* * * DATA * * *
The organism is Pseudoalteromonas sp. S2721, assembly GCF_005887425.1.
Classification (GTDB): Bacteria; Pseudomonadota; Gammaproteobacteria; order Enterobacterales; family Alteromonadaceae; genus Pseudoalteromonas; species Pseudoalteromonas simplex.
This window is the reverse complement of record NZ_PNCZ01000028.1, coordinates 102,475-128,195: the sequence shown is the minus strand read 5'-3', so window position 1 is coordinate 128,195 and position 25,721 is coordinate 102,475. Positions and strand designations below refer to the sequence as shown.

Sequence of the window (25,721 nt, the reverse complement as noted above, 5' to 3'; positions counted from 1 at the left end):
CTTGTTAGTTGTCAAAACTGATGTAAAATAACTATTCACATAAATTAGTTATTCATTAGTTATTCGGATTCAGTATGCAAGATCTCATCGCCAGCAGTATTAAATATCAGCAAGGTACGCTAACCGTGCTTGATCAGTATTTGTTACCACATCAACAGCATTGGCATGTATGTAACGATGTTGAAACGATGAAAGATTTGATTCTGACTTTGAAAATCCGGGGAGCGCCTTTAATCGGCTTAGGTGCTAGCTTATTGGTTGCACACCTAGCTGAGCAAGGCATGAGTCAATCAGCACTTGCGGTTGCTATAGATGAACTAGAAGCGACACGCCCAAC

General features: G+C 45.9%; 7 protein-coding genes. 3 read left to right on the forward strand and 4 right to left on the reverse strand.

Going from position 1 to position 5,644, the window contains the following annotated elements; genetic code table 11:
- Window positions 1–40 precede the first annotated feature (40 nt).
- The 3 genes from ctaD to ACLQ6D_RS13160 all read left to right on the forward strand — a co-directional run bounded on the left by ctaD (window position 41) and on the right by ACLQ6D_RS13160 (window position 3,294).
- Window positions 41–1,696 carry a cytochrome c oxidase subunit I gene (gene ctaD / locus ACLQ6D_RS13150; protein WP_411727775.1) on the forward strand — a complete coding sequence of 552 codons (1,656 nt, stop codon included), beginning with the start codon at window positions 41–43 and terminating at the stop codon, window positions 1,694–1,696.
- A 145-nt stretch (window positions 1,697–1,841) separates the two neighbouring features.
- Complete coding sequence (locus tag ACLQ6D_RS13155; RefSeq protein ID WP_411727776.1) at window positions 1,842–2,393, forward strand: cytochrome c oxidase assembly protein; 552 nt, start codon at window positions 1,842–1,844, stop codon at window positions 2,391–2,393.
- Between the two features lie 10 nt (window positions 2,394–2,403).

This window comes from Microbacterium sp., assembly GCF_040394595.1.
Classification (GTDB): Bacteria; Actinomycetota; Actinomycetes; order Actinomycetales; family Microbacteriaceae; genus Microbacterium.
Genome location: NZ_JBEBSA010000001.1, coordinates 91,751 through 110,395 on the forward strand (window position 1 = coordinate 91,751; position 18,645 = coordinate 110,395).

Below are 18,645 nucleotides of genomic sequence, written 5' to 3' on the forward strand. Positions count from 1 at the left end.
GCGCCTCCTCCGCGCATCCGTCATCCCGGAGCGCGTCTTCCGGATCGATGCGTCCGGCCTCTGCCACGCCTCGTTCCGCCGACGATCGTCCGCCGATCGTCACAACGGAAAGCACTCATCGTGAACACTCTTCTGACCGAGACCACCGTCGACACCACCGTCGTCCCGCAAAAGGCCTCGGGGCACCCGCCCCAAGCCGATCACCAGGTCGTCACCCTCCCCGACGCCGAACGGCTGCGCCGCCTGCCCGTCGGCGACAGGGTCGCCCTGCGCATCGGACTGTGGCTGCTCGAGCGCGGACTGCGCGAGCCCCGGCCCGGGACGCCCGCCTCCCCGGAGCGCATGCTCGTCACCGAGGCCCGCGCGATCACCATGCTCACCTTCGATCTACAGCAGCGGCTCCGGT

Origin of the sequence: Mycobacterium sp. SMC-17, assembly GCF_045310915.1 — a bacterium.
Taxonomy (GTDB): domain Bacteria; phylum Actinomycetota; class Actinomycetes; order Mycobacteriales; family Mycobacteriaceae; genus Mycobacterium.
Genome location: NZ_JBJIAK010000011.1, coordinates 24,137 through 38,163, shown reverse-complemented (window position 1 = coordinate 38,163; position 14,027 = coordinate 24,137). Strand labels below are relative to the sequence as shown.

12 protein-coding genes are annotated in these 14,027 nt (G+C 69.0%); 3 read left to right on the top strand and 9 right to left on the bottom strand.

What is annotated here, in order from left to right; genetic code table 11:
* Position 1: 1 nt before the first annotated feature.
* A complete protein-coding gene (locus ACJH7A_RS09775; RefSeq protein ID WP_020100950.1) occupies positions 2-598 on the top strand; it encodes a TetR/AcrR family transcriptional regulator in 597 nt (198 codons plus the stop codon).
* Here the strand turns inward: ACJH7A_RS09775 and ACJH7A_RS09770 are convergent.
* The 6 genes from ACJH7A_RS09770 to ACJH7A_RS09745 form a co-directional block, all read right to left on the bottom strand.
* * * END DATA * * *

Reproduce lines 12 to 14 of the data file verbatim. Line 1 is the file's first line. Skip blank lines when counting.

- Complete coding sequence (locus tag ACLQ6D_RS13155; RefSeq protein ID WP_411727776.1) at window positions 1,842–2,393, forward strand: cytochrome c oxidase assembly protein; 552 nt, start codon at window positions 1,842–1,844, stop codon at window positions 2,391–2,393.
- Between the two features lie 10 nt (window positions 2,394–2,403).

This window comes from Microbacterium sp., assembly GCF_040394595.1.